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Sarah Dye
Sarah Dye

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What You Need to Create a jQuery Playground with Bootstrap

You wrapped up the Cat Photo App project freeCodeCamp has students work with during the Bootstrap course. This post shows the ways Bootstrap can be used to style parts of your website without writing the standard custom CSS. Just one Bootstrap class can add lots of style elements that would take lots of lines of regular CSS.

Today’s post is about building a jQuery playground that will be used later in freeCodeCamp’s jQuery course. This playground will be using lots of Bootstrap. Throughout this post, you’ll be putting the grid system to work to organize elements on the page. You’ll learn some new Bootstrap classes and see how they work in your code.

20. Create a Bootstrap Headline.

The first thing we need to do is add a headline. freeCodeCamp wants an h3 element so add an h3 tag to your site. Inside your opening and closing tags, add the text jQuery Playground.

Now let’s turn to Bootstrap. We are adding two classes to the site. Inside the opening tag, add text-primary and text-center as a class. Remember we can have multiple classes for any element as long as is there a space between each class.

21. House our page within a Bootstrap Container Fluid Div.

This site needs to work on all screen sizes so let’s add the container-fluid. Nest your new h3 tag inside a div tag. Give the div tag a class container-fluid.

22. Create a Bootstrap Row.

This site will have lots of inline elements, meaning we’ll need some rows. Underneath the h3 tag, add another div tag. We won’t be adding anything inside the div tag in this step, but you do need to give it a class so all the elements will line up in a row. Therefore add a class row to your div tag.

23. Split your Bootstrap row.

freeCodeCamp wants students to have two columns inside the row div tag we just made. This is where you’ll be using the grid system mentioned in the last two Bootstrap posts. Put two div tags inside the row div tag.

These div tags will be for each column. Inside each of the new div tags, add the class col-xs-6. This will tell the computer the columns will be six columns wide each. We won’t be adding any elements inside these columns right now so you won’t see any changes right now.

24. Create Bootstrap Wells.

It is time for a brand new class! One of the newer Bootstrap classes in today’s post is the well class. This class creates a sense of depth in your columns.

To do this, you’ll be adding the well class to another div tag in each of the col-xs-6 div tags you made. Make a brand new div tag inside each col-xs-6 class. Give each of these new div tags a class well.

Don’t worry. This is the last div tag you’ll be adding.

jQuery Playground with wells with three boxes in each well

26. Add Elements within your Bootstrap wells.

Time to add the rest of the elements. This time, you’ll be nesting buttons within the well div tags you just made. Add 3 button tags inside each well.

Now inside the sample project on freeCodeCamp’s site, you’ll see some of the items starting to take shape. You should have six button tags on the site when you are finished.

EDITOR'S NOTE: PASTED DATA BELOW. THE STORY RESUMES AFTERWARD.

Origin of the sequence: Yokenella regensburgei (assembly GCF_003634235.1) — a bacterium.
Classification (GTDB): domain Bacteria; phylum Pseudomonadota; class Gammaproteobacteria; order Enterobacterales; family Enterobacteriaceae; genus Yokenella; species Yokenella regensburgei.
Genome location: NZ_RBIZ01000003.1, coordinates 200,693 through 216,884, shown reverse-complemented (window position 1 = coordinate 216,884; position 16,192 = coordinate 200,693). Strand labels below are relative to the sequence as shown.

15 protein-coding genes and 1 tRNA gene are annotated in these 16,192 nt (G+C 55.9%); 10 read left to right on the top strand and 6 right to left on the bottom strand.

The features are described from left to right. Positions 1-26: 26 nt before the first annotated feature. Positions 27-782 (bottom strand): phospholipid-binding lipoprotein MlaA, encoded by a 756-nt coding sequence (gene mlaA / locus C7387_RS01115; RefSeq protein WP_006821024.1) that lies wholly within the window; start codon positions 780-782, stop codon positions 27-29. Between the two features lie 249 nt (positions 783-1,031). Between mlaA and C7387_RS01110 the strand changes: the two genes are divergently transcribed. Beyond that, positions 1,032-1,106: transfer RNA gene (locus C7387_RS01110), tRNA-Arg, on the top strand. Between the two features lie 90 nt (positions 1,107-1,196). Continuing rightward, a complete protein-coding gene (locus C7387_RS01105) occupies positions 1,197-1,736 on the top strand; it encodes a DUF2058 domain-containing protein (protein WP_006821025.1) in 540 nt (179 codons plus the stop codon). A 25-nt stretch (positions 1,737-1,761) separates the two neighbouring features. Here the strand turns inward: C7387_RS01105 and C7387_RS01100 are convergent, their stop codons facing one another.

27. Apply the Default Bootstrap Button Style.

Let’s add some more classes to customize the buttons a bit. We are going to use the Bootstrap class btn-default. For each button, add “btn btn-default” to the opening button tag. You’ll automatically see the buttons on the freeCodeCamp site get a little bit bigger to look like actual buttons.

28. Create a Class to Target with jQuery Selectors.

freeCodeCamp begins this lesson with an important reminder about classes. There won’t be corresponding CSS for every class. Developers use classes just to help them when they use jQuery.

Selecting elements needs to be easy especially in jQuery with developers often referring to classes to help them add functionality to different elements. In this lesson, we are going to add the class attribute target to the button. In each button tag, add the class target after btn-default in the opening tag.

29. Add ID Attributes to Bootstrap Elements.

Bootstrap isn’t all about using as many classes as possible. Developers can also use the ID attribute. IDs are great for making unique changes to a specific element. The only downside about ID attributes is that they can only be used once per page.

Let’s start this lesson by adding an ID to each well div tag. On the left well div tag, add an ID tag name left-well. Add the ID right-well to the right-well div tag.

30. Label Bootstrap Wells.

The final Bootstrap lesson for today is labeling the Bootstrap wells. This means adding some text tags. Inside the left well, add an h4 tag inside the div tag with the col-xs-6 class.

This should be above the well div tag. Put #left-well as your headline’s text. On the right well, add another h4 tag above this well div tag only using the text #right-well instead.


That’s a wrap today! We made a lot of progress on the jQuery playground project today. A large amount of this post was just organizing our page by setting up rows and wells using Bootstrap classes.

You started adding the buttons inside the wells and gave a little bit of style thanks to some of the Bootstrap classes discussed in other posts. Finally, we started adding IDs and we began labeling some of our elements. The jQuery is almost done and the next post will be putting the final touches on this project.

Tomorrow, I review the last three lessons in freeCodeCamp's Bootstrap course. This post will be a quick review of how to comment code as well as how to label the buttons.

This post was originally published on February 7, 2018 on the blog The Original BritishPandaChick. I made minor changes to the original post to work here on DEV.

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